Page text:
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Stocking up on hamburger, 40 pounds at a time


By Angel Gonzalez, The Seattle Times (MCT)

Some bulk buyers of fresh beef products, seeking relief from a big spike in meat prices, have found an alternative to Costco and Sam’s Club, with drive-through access instead of a crazy parking lot.

Dozens of cars queued up last week at Papa’s Tree Farm, nestled among orchards and cattle ranches in Maple Valley, Wash., to pick up 40-pound boxes of ground beef and 22-pound packages of ham from the back of a refrigerated truck owned by Zaycon Foods.

Zaycon says the meats come fresh from the farm or the meat processor, and that the company keeps its costs low by purchasing in bulk and delivering directly to buyers in the parking lots of churches, bowling alleys and such.

Some 325,000 customers have signed up with Zaycon, which from its Northwest roots has expanded to the rest of the West and Midwest, as well as Texas, Florida, Georgia and several other states.

At the Maple Valley farm, Zaycon was filling orders of customers who paid $3.99 a pound for ground beef and about $3.49 a pound for smoked ham. At a Safeway in Seattle, lean ground beef of the same quality retailed between $5.49 and $6.49 per pound.

“I love it. I got their chicken a couple of months ago, and it was ‘wow,’ ” said Gina Santos, of Kent, Wash., who said she learned about the service online.

At the time, she was drawn in by the price — $1.89 a pound, she says, well below the $3.38 average urban retail price for boneless chicken breast reported by the U.S. government for February.

And the flavor was great, she said. Last week, in her second Zaycon run, she was taking delivery of 40 pounds of ground beef to make hamburgers.

Zaycon, started in 2009, is a no-frills business. It calls itself “a weird company,” but “in a good way.”

“We work on very small margins, we don’t have locations, we don’t have a lot of overhead,” said CEO Mike Conrad.

Interested buyers enroll at the company’s website and pay online for an order, by the case only. The company sells chicken, beef and pork products, as well as strawberries, peaches and other agricultural products straight from the producer.

Then Zaycon’s fleet of 20 trucks spreads out, each following a route of scheduled “savings events” through several states. The driver arrives at the designated parking lot, spreads out yellow parking cones to create a path for the customers’ cars, and hands off the boxes while checking names on an iPad. The parking-lot owner gets a cut, in the form of a case of whatever Zaycon is delivering that day.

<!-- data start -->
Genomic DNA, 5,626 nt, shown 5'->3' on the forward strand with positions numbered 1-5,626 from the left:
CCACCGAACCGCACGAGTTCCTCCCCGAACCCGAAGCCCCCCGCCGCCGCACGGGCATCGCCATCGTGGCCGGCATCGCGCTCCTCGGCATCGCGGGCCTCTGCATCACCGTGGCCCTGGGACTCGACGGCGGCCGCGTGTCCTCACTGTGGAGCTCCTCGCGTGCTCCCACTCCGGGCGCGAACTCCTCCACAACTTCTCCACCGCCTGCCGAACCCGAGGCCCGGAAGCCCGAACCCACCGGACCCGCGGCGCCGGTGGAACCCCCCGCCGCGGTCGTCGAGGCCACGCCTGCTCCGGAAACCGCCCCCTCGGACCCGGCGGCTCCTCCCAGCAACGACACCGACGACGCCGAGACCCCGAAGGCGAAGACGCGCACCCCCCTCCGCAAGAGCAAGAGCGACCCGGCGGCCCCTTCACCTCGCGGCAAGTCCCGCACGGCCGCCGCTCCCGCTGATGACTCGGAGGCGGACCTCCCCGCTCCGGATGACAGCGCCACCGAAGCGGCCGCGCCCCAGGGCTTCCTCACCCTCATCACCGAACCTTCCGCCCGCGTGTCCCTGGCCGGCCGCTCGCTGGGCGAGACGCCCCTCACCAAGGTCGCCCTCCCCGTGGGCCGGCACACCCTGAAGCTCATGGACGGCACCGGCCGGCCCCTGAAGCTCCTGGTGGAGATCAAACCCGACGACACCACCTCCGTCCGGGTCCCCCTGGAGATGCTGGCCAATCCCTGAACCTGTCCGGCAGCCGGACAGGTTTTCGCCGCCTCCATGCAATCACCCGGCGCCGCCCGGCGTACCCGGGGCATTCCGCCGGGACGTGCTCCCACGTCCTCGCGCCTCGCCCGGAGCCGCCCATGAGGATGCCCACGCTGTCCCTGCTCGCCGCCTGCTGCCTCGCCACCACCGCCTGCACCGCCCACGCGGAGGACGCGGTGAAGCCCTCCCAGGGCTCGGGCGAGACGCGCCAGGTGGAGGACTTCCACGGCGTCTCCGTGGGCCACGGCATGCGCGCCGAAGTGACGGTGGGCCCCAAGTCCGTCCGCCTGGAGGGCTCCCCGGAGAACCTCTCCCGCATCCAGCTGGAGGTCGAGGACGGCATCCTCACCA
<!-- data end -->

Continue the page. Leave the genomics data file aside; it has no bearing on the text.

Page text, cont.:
“Churches — they love it,” Conrad said.

Zaycon’s caravanlike business plan means that products are not all available on a whim: The company has two major chicken sales per year, for example. There are also two sales for beef, Conrad said.

The rhythm takes getting used to, Conrad acknowledges. “The first time people get 40 pounds,” he said. “The next time we see them, they buy 80 pounds.”

Conrad said Zaycon now employs about 40 people, more than half of them truck drivers.

The company doesn’t disclose revenues, but one measure of its business is this: In January and February, Zaycon sold more than 3 million pounds of chicken, Conrad said.

That growth comes at a time when meat prices are soaring to records, spurred by weather disruptions and high demand in Asia. In March, the retail price of fresh beef reached its highest level in nearly 27 years of records, averaging about $5.36 per pound, according to U.S. Department of Agriculture data.

Kameron Pierce, of Auburn, Wash., was buying two entire applewood smoked hams at the Maple Valley event. He said he found out about Zaycon through his girlfriend’s father, who learned about the company at work. He said he likes the quality and the price.

“We feed like, nine, people at the house,” Pierce said. Buying this way, he added, “it’s not going to break the bank.”


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